Cite specific textual evidence to support analysis of primary and secondary sources.
Determine the central ideas or information of a primary or secondary source; provide an accurate summary of the source distinct from prior knowledge or opinions.
Identify key steps in a text’s description of a process related to history/social studies (e.g., how a bill becomes law, how interest rates are raised or lowered).
Determine the meaning of words and phrases as they are used in a text, including vocabulary describing political, social, or economic aspects of history/social science.
Analyze how a text uses structure to emphasize key points or advance an explanation or analysis.
Compare the point of view of two or more authors for how they treat the same or similar topics, including which details they include and emphasize in their respective accounts.
Integrate quantitative or technical analysis (e.g., charts, research data) with qualitative analysis in print or digital text.
Assess the extent to which the reasoning and evidence in a text support the author’s claims.
Compare and contrast treatments of the same topic in several primary and secondary sources.
Cite specific textual evidence to support analysis of primary and secondary sources, attending to such features as the date and origin of the information.
Determine the central ideas or information of a primary or secondary source; provide an accurate summary of how key events or ideas develop over the course of the text.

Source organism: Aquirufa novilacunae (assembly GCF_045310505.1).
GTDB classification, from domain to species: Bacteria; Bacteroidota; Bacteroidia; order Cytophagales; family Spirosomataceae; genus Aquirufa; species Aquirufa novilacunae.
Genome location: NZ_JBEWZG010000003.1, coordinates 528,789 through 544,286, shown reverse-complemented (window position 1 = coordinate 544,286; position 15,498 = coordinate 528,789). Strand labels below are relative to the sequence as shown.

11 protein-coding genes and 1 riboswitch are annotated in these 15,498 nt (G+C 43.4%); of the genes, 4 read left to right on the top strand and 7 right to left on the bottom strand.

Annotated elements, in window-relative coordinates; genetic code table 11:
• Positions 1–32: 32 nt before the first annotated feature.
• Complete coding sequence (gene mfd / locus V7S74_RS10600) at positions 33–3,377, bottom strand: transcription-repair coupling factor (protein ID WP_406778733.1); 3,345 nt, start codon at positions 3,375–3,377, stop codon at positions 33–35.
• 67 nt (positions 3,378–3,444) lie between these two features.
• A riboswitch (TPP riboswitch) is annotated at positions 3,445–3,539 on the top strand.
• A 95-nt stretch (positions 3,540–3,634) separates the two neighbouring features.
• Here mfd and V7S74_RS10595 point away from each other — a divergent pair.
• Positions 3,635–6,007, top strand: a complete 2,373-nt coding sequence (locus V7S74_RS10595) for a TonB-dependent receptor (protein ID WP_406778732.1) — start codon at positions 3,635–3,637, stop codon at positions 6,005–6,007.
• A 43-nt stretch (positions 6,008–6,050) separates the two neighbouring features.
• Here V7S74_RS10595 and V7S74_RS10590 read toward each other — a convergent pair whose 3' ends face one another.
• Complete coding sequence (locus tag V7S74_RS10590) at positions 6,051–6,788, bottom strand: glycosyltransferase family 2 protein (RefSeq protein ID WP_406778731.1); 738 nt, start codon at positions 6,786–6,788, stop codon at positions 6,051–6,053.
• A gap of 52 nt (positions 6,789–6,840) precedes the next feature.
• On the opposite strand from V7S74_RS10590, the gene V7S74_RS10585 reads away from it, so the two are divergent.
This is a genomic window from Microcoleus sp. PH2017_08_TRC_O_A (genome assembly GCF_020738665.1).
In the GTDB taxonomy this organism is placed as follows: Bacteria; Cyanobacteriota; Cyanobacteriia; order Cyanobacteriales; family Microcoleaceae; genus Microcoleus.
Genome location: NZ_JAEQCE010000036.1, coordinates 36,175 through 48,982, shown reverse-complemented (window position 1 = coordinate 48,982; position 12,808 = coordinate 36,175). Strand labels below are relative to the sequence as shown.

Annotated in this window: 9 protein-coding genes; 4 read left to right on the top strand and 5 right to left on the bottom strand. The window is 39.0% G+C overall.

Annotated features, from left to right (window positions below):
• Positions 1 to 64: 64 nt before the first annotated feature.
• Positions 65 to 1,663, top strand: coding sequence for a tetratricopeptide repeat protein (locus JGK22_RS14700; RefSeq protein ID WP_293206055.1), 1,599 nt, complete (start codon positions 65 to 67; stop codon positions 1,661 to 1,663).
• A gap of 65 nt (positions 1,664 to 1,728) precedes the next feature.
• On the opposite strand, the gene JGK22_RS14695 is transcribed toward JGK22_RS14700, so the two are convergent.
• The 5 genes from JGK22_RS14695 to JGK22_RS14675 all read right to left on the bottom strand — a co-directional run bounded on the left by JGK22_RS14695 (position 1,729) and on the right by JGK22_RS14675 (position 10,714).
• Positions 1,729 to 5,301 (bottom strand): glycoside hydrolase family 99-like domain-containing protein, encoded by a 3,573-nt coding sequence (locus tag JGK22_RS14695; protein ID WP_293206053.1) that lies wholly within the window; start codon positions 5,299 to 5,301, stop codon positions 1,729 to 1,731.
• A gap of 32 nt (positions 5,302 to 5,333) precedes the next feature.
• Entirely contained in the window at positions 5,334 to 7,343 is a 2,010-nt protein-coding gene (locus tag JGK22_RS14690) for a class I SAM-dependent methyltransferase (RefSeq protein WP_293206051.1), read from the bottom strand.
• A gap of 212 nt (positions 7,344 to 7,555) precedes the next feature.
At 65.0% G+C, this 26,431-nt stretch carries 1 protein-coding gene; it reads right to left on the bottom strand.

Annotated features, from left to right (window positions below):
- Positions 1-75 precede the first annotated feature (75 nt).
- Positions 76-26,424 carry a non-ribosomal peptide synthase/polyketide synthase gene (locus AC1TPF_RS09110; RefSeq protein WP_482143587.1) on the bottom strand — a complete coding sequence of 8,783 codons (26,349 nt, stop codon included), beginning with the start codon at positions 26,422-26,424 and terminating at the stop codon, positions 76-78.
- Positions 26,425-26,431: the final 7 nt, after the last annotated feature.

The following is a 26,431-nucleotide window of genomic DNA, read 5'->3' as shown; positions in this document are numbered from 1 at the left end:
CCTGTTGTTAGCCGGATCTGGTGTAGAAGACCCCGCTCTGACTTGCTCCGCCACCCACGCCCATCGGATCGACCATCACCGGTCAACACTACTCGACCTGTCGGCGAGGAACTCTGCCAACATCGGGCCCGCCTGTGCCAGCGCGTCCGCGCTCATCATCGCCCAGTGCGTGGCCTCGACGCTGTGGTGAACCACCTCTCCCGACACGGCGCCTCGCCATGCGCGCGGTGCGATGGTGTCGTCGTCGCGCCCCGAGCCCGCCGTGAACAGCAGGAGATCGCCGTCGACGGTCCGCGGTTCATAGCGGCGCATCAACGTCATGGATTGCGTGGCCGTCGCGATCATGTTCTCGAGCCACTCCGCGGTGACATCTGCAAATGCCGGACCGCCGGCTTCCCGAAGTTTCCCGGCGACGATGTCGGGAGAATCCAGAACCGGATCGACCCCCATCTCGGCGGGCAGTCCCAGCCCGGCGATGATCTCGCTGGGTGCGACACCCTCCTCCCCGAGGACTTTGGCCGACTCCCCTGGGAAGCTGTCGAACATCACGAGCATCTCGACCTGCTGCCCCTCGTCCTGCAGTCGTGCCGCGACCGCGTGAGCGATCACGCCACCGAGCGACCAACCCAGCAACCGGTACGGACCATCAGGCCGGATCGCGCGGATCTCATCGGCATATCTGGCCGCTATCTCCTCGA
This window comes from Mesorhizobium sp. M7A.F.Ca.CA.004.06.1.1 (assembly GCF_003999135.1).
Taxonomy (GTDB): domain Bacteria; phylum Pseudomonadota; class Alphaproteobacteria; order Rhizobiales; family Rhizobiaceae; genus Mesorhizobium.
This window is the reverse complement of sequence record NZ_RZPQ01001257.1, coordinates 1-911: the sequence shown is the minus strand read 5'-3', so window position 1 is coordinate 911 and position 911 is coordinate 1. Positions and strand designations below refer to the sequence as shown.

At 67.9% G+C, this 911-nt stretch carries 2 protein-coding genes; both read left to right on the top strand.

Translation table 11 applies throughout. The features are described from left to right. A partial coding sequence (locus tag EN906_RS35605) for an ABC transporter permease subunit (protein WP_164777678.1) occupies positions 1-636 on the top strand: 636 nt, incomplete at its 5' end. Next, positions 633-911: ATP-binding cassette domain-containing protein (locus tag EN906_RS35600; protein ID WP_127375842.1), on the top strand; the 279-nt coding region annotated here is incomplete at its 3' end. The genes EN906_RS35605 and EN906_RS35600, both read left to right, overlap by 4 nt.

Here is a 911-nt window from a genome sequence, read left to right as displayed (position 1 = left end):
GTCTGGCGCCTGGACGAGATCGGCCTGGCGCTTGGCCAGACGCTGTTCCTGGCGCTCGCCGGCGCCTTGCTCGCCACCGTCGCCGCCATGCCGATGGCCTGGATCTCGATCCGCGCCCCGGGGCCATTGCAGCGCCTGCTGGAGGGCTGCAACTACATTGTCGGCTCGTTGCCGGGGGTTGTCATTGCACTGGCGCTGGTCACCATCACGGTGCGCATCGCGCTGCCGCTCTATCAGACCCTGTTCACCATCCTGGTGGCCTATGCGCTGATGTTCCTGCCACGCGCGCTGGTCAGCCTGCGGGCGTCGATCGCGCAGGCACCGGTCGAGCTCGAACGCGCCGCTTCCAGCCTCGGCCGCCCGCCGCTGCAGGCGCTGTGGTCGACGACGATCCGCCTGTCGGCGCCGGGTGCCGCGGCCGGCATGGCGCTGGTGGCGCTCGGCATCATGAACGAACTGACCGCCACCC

Analyze in detail a series of events described in a text; determine whether earlier events caused later ones or simply preceded them.
Determine the meaning of words and phrases as they are used in a text, including analyzing how an author uses and refines the meaning of a key term over the course of a text (e.g., how Madison defines faction in Federalist No. 10).
Analyze in detail how a complex primary source is structured, including how key sentences, paragraphs, and larger portions of the text contribute to the whole.
Evaluate authors’ differing points of view on the same historical event or issue by assessing the authors’ claims, reasoning, and evidence.
Integrate and evaluate multiple sources of information presented in diverse formats and media (e.g., visually, quantitatively, as well as in words) in order to address a question or solve a problem.
Evaluate an author’s premises, claims, and evidence by corroborating or challenging them with other information.
Integrate information from diverse sources, both primary and secondary, into a coherent understanding of an idea or event, noting discrepancies among sources.
Cite specific textual evidence to support analysis of primary and secondary sources, connecting insights gained from specific details to an understanding of the text as a whole.
Determine the central ideas or information of a primary or secondary source; provide an accurate summary that makes clear the relationships among the key details and ideas.
Evaluate various explanations for actions or events and determine which explanation best accords with textual evidence, acknowledging where the text leaves matters uncertain.